Can Cycling Help Your Brain?

There’s even more great news about the benefits of exercise…I’ll just let Bicycling magazine tell you about it:

We know that cardio exercise like cycling is good for your brain, and that lower-body strength training is good for your cycling. Now, a study published in Gerontology reports that there’s a compelling connection between lower-body power and enduring brain health. More simply put: Powerful legs mean a strong brain in old age.  

In the study, a team of researchers from King’s College in London measured the leg power and cognitive ability of 324 twins ages 43 to 73, then tested their thinking, learning, and memory again 10 years later. At the end of the decade, the twins who had more leg power when the study began better sustained their cognitive ability and brain health than their weaker-legged counterparts.

What’s most interesting about this particular study is that it measured not just leg strength, but leg power, which means not just how much you can lift, but also your muscular force and speed, or the ability to do a lot of work—like, say, hammer a bike up a hill. It’s yet another argument for cyclists to lift a little aggressively, focusing on not just strength and stability, but also explosive power—something some riders are still reluctant to include in workouts.

In the article, Bicycling magazine provides several weight-training workouts to help increase leg strength.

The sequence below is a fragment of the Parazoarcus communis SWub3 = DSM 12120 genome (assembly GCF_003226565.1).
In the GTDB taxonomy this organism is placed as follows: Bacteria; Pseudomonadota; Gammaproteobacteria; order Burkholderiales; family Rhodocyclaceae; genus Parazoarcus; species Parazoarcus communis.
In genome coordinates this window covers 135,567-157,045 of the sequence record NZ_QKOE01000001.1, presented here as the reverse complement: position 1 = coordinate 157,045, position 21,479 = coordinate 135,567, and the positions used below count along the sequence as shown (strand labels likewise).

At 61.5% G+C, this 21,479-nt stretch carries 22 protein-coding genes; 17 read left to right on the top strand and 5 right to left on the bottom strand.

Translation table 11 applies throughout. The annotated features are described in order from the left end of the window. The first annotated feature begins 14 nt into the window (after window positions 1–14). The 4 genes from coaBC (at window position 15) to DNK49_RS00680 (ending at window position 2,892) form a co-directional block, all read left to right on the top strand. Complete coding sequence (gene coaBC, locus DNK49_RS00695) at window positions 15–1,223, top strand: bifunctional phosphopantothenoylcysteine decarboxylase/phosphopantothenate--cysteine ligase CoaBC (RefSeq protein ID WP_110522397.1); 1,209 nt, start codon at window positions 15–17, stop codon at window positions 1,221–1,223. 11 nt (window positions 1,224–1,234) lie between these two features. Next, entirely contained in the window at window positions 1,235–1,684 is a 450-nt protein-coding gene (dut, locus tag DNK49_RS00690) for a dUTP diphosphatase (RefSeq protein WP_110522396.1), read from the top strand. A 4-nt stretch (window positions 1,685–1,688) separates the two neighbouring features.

As a cyclist, I know how effective riding a real bike is for increasing leg strength and power, especially if you live in a mountainous region like I do. It takes a lot of leg strength and muscular endurance to carry yourself up a long climb. If you don’t train properly, you won’t make it to the summit.

As an indoor cycling instructor for 20 years now, I also know that it is possible to simulate that experience if—and this is a very big IF—you ride at the correct cadence and resistance ranges indoors. 

Not all the techniques that are so common in some indoor cycling classes will provide the benefit of leg strength and power that this study would have encountered. For those that prefer to pedal at super high cadences with very low resistance or to flop around on the bike or to lift minuscule weights, you can leave the brain benefits to those of us who ride correctly! Why? Because that stuff won’t get your legs any stronger.

A power meter would prove it.

Yet another reason to #keepitreal and #rideright!

[social_sharing style=”style-3″ fb_like_url=”” fb_color=”light” fb_lang=”en_US” fb_text=”like” fb_button_text=”Share” tw_text=” Can Cycling Help Your Brain?” tw_lang=”en” tw_url=”” tw_name=”sagecycling” tw_button_text=”Share” g_url=”” g_lang=”en-US” g_button_text=”Share” alignment=”center”]

1 Comment

  1. This study joins others in showing that the connection between mind and body is much more complex than we had long thought. One of the best ways to feel better is to move our bodies.

Leave a Reply

Your email address will not be published. Required fields are marked *